Chapter 3 : Wedding
Henry accompanied Margaret as far as Margaret Beaufort’s home at Collyweston in Northamptonshire, where they arrived on 5th July. On 8th July, she took leave of her immediate family and continued her journey north in a procession that was one of the great showpieces of the Tudor era.
In a journey lasting over a month, the young Queen of Scots travelled in sumptuous style, accompanied by a great train of ladies and gentlemen. The leader of her entourage was Thomas Howard, Earl of Surrey, whose son, another Thomas, was married to Margaret’s aunt, Anne of York. Surrey’s was a short term role, just to take her to Scotland and see her safely married while his wife, Agnes Tilney, was to be her chaperone for the period before her wedding.
Margaret’s permanent household was to be led by Sir Ralph Verney, her Chamberlain, and his wife, Eleanor Pole, daughter of Lady Margaret Beaufort’s half-sister. They had presumably been sent with Margaret because, as a blood relative of Margaret Beaufort and a much valued lady-in-waiting to Elizabeth of York, Lady Verney would have been trusted to look after the young princess. Lady Verney’s brother, Sir Richard Pole, had been a senior member of Prince Arthur’s household, and his wife, Lady Margaret Plantagenet, was Queen Elizabeth’s cousin.
Margaret rode for most of the journey, although she had a litter should she wish to rest a little. Her standard bearer was Sir Davy Owen, illegitimate half-brother of her grandfather, Edmund Tudor, Earl of Richmond. In evidence of her royal blood, her baggage was carried in carts with canopies of the Tudor green and white livery, with her new royal arms – England and Scotland. The saddle cloth on her horse was emblazoned with the red roses of Lancaster.
The retinue travelled along the Great North Road, greeting dignitaries and being royally entertained at the various stops en route. These included Grantham, Lincoln, Doncaster, Tadcaster and York. As Margaret passed through each, she was greeted by civic dignitaries, swathes of the local gentry, and curious on-lookers. By the time she reached York, her retinue had grown to such a size that the Mayor was obliged to have an extra entrance way cut into the city walls to allow them to enter.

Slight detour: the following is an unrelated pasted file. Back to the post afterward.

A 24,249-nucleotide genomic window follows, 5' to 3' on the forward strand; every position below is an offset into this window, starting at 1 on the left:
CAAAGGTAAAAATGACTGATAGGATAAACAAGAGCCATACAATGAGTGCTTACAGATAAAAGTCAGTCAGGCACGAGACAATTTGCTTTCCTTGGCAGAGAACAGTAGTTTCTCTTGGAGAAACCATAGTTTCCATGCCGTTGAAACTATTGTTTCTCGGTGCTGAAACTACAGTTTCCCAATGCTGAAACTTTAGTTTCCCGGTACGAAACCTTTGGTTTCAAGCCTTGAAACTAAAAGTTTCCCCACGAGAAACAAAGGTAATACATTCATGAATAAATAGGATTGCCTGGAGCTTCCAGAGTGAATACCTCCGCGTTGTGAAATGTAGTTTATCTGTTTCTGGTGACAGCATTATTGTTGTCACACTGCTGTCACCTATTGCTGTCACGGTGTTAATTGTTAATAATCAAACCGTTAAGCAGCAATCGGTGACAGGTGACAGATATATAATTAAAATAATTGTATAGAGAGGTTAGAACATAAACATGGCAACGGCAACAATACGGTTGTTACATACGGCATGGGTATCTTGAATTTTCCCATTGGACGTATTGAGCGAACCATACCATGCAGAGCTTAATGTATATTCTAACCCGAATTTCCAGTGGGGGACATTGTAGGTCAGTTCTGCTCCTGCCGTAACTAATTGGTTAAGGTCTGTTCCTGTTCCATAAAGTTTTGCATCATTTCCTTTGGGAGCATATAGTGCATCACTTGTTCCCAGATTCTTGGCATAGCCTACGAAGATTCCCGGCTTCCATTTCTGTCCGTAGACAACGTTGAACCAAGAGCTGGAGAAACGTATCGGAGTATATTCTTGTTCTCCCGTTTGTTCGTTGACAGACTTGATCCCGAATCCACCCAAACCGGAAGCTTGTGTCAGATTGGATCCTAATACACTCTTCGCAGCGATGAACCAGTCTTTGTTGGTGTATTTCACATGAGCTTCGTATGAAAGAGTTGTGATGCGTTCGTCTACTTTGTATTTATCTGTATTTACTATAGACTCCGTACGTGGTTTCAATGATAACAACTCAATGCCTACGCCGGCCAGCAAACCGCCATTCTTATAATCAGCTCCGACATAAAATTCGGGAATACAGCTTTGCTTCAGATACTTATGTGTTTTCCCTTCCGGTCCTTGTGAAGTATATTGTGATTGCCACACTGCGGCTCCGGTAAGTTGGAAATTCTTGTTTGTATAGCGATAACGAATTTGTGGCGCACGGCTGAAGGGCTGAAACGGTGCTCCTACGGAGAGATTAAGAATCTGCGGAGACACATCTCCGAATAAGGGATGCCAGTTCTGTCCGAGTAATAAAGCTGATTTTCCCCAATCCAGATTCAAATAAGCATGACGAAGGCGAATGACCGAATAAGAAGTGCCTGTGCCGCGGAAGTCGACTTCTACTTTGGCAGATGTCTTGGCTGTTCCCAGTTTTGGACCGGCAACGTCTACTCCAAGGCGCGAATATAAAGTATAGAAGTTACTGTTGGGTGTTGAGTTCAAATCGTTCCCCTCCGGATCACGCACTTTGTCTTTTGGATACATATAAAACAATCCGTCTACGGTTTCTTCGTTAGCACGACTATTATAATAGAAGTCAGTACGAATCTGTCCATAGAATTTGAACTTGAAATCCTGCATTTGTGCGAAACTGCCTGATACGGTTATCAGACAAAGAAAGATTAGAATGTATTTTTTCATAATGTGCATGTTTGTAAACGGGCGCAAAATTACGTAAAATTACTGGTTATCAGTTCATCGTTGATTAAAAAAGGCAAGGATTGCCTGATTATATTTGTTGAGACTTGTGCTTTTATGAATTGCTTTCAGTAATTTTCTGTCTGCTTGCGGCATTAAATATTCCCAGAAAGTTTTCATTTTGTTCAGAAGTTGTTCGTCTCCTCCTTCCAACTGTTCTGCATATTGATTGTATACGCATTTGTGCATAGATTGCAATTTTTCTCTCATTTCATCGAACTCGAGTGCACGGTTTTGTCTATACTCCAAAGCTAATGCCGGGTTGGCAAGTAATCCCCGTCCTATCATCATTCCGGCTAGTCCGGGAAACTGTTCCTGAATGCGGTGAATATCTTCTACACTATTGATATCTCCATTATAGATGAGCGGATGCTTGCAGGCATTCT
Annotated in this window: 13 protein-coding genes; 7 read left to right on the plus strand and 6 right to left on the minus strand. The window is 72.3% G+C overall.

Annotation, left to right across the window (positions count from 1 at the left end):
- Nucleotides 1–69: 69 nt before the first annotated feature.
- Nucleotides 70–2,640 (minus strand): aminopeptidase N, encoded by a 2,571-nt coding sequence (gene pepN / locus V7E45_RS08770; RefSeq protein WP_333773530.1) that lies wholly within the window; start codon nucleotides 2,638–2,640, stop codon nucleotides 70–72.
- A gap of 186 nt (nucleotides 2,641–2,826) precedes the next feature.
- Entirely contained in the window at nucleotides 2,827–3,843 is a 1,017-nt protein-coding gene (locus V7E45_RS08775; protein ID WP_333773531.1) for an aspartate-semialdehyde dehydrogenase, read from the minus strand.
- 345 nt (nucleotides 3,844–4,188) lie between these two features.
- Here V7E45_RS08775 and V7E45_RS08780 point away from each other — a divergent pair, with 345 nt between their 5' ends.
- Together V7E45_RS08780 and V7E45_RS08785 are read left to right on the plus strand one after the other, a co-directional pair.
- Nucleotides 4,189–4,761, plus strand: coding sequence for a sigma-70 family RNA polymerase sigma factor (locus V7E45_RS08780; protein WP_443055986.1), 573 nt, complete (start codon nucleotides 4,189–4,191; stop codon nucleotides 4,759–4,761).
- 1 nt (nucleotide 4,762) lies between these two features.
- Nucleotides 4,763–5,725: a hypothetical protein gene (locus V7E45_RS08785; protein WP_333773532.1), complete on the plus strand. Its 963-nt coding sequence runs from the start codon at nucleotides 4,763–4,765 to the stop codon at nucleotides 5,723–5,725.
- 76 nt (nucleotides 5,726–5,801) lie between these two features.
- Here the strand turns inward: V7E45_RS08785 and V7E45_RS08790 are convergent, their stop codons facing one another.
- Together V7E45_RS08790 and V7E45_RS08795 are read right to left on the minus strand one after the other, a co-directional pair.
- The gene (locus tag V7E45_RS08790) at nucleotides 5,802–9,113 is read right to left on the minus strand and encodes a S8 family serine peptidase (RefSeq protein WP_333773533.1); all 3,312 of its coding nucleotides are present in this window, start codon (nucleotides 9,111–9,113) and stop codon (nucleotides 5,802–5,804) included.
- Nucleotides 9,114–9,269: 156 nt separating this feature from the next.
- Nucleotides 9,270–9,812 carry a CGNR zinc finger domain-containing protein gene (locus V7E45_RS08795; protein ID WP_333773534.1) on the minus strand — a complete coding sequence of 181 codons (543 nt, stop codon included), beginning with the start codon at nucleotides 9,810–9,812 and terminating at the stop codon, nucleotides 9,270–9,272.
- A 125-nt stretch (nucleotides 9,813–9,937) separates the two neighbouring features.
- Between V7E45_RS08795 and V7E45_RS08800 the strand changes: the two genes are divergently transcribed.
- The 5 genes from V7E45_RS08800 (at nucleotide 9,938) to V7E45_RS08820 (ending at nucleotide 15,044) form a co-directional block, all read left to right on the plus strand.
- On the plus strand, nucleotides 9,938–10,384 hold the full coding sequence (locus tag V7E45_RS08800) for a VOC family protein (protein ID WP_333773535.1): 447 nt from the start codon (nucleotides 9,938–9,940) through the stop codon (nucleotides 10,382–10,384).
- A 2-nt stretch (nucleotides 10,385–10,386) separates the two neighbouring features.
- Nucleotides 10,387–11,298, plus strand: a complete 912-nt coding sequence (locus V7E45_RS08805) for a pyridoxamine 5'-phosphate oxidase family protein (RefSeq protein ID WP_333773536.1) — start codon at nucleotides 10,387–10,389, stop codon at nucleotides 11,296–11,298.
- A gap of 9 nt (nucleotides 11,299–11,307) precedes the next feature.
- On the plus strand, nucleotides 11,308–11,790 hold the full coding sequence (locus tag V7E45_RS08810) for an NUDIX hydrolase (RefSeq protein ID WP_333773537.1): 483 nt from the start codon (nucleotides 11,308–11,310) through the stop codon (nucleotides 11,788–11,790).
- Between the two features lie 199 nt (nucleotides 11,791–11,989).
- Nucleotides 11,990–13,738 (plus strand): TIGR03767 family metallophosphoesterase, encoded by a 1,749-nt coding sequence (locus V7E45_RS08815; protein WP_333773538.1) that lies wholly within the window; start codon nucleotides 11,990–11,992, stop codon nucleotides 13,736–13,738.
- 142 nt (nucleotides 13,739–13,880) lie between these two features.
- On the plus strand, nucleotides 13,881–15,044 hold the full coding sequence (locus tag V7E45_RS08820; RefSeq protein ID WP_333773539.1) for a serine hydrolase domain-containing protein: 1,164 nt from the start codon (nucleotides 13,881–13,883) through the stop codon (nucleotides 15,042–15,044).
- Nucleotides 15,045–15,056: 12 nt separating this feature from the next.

York was the scene of a quite extraordinary level of celebration. There was such a huge crowd that it took two hours for Margaret’s retinue to reach the Minster where she was received by Archbishop Savage of York. The next day being Sunday she went to mass in the Minster, dressed in cloth of gold and with her train carried by the Countess of Surrey. The Earl of Northumberland, dressed likewise in cloth of gold, attended upon her and his countess was presented. Margaret left the city on 17th July arriving at Durham by the 20th before moving on to Newcastle on the 23rd. In Newcastle she spent the night in the Augustinian monastery and on the 25th July the Earl of Northumberland, who had joined the procession, gave a feast which was followed by dancing and other entertainment. The following day Margaret was entertained at Northumberland’s Castle of Alnwick where they spent a day hunting and she shot a buck.
Margaret finally arrived at the border at Berwick on 30th July 1503 where she was joined by Lord and Lady Dacre. Lord Dacre was to play an important part in later events surrounding Margaret. The following day she crossed the border into Scotland. She was met by the Archbishop of Glasgow and a host of her new subjects, including some trumpeters to blow her a fanfare and a gun salute.
At Dalkeith, two days before her official entrance to Edinburgh, in keeping with tales of chivalry, James “accidentally” met Margaret whilst purporting to be on a hunting trip. He greeted her warmly and spent the two days putting her at her ease, quickly discovering a shared interest in, and aptitude for, music. That night a fire in the stables killed some of Margaret’s horses, which James swiftly ordered to be replaced.
When he left, James could not resist the opportunity to impress his new bride with his favourite party trick – the ability to leap into the saddle of his horse, rather than mounting in the usual way from the stirrup. Feeling safe in his masterful horseman-ship, on the 7th August, Margaret made her official entry into her new city riding pillion behind James, to the delight of the crowds.
They were met on the western edge of the city, near modern Grassmarket, by the friars of Greyfriars, the Franciscan house on the edge of the city. They were presented with holy relics to kiss, and then treated to a pageant of angels singing songs of welcome, before handing over the keys of the city to Margaret.
Margaret was treated to a stunning display of welcome including a tableau in which Paris presented the Apple to Venus, goddess of love. Another display showed a giant shield with the Thistle of Scotland entwined with the rose of England. This symbolism came to be widely used as a representation of the marriage. The royal couple continued, either to Edinburgh Castle, or possibly to Holyrood.